Running is hard. Really hard. 

I set off one day, running as much as I could but actually mostly walking, and an hour later I was back at my house and I’d covered 4km. I set out again and did the same route, several times, slowly getting better. Running more and walking less. Still walking most of it though. 

Then a Roller Derby buddy invited me to Park Run, so I dragged my terrified self to the park early on a Saturday morning and somehow completed it in under 40 minutes. I had THE BEST time. Park Run is fabulous. The volunteers are encouraging and friendly, the other runners cheer you on too. It’s a bit disheartening when you’re on your second lap and you can see people leaving because they’ve finished already, but you just have to remember that you’re not sitting on your sofa eating toast with your kids so you are already a runner. The high I felt at the end (ignoring the fact that my legs felt like jelly) made it totally worth the lower leg pain that almost made me cry on the 3rd lap. 

I’ve done another Park Run since then, and I ran almost all of it. I added a few minutes on to my time because I walk faster than I run (ha!). 

Unfortunately a photographer took pictures of my second Park Run and I had a huge wobble when I saw them. I don’t look how I was feeling. I look pretty ropey. I have about 50 chins and I’m bright red. My legs felt strong and unstoppable. They looked like wobbly sausages. I’m wondering if it’s acceptable to shout at the photographers to just piss off? I might try it next time. 

A new trainers purchase and signing up for some challenges has helped me to restore my motaivation. With people handing over hard earned cash to charity because of my running, I’m kind of forced to keep it up. 

Today, the first day of May, I began the Out Run May challenge to raise money for Macmillan  Cancer Support. I lost my wonderful Nan to cancer in 2014, just weeks before Iris was born. She told her doctors she was hanging on to meet her new great granddaughter but she didn’t make it. It broke my heart and it still hurts. Everybody thinks of the research charities when they think of cancer, which is obviously a great thing, but the people who actually do the caring get forgotten. Can you imagine being a cancer nurse? I can’t. I’m too emotionally fragile. They are just incredible wonderful people. I’d love to raise £100, and I promise to run as far as I possibly can this month. 

I set out on my first run of May this morning. It wasn’t as early as I hoped, despite being up with the kids at 6am. Trevor slept in and I decided to leave him. He’s tired too and he deserves a lie in. Astrid was up in the night with teeth or tummy ache or whatever (I never can understand when some parents say they instinctively know what their kid is crying about) so what I really wanted to do was drink several buckets of coffee, eat a whole loaf of bread and lie on the sofa watching CBeebies under a pile of small children. Instead, I headed out.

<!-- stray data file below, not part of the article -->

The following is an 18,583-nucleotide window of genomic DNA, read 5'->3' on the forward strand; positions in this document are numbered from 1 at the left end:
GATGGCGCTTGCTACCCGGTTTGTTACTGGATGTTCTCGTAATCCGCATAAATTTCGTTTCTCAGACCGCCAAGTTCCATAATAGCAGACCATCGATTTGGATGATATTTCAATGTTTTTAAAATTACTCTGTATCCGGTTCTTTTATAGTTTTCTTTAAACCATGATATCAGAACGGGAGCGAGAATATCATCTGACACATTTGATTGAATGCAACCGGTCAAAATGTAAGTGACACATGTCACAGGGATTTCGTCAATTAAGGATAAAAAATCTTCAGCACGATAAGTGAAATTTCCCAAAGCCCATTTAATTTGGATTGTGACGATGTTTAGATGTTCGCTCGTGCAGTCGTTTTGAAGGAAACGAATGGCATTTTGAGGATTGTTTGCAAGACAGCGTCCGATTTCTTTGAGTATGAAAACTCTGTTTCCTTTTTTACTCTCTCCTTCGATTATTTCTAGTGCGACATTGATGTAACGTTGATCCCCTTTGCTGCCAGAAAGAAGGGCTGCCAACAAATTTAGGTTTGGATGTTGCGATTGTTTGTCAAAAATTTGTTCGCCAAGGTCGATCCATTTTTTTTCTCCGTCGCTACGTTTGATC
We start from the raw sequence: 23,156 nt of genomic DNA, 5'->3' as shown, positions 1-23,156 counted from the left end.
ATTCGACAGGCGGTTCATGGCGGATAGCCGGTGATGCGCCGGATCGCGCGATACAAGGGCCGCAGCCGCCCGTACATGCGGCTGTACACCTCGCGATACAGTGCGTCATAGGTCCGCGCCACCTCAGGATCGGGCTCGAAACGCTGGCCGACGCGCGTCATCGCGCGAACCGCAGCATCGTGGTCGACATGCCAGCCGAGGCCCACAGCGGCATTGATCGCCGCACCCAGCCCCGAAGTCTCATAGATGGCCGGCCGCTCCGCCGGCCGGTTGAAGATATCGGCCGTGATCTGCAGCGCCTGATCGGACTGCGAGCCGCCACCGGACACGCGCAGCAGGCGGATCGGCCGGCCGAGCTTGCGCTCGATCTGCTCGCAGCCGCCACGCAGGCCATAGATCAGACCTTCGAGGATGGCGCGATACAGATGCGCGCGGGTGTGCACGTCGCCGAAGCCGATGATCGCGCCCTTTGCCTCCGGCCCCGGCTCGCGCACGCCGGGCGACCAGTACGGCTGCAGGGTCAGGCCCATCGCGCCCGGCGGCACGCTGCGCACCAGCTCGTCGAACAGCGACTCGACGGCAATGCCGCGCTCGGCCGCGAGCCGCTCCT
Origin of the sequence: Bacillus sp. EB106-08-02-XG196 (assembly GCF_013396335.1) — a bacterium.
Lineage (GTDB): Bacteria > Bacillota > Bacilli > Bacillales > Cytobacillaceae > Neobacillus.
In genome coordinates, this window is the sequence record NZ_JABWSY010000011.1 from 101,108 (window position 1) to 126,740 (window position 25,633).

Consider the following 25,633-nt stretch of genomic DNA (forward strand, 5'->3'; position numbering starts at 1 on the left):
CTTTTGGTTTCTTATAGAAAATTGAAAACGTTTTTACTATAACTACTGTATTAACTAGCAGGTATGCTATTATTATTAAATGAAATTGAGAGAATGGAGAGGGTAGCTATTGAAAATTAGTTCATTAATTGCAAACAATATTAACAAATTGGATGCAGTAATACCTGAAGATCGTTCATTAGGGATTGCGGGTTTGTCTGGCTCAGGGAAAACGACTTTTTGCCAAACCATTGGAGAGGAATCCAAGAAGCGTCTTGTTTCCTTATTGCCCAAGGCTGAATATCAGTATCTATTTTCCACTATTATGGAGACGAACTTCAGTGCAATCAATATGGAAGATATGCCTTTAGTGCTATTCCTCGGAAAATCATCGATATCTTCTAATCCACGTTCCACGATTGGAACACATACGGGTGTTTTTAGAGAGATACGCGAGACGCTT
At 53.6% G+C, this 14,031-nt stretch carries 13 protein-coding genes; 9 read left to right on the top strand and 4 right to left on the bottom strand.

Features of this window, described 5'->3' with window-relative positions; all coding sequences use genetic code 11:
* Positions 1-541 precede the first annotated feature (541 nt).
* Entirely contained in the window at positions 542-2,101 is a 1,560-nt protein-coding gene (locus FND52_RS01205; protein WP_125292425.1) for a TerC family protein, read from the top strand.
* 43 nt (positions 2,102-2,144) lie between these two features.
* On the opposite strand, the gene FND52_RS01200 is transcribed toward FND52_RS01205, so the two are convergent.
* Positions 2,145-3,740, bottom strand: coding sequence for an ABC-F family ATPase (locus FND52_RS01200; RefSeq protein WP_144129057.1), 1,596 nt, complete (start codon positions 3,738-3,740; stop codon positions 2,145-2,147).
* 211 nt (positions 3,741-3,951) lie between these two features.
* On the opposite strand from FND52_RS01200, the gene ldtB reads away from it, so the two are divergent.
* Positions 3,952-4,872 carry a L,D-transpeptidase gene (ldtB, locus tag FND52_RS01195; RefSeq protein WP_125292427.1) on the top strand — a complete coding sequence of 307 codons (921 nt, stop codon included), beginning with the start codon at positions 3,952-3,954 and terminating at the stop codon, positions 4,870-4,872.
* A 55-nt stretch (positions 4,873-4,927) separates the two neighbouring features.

My first mistake was to try a new route. Today wasn’t a day for change. I didn’t stretch properly because I’m lazy. I wasn’t hydrated. Still, I pushed myself and learnt plenty about who this running version of me is. I wanted to run the whole first kilometre without stopping, and I did. It bloody hurt though. The backs and fronts of my lower legs hurt. I was slower for the second kilometre, and slower again for the third. Then something in the shin area of my right leg began to really hurt, too much to run through. I was about 2km from home and I had to hobble back. It’s not an injury, because it was fine after a little rest and a protein shake. It must be the lack of stretching. 

I will try again tomorrow. 

If you want to sponsor me (please please please – I’m not too proud to beg) you can do it here: Mouse’s Just Giving Page. I need your donations to keep me going! 

I’ve also signed up for the Rainbow Run in Barry Island in a couple of weeks. From the looks of the pictures, I’m going to be attempting to run 5k through a cloud of powdered paint in an attempt to to raise money for Ty Hafan. They are a paediatric palliative care charity, and I can’t think of a better cause. I only have a paper sponsorship for that one,  but please let me know if you want to support the cause. 

It’s 11pm and I’m supposed to be up early for a run tomorrow. Oops.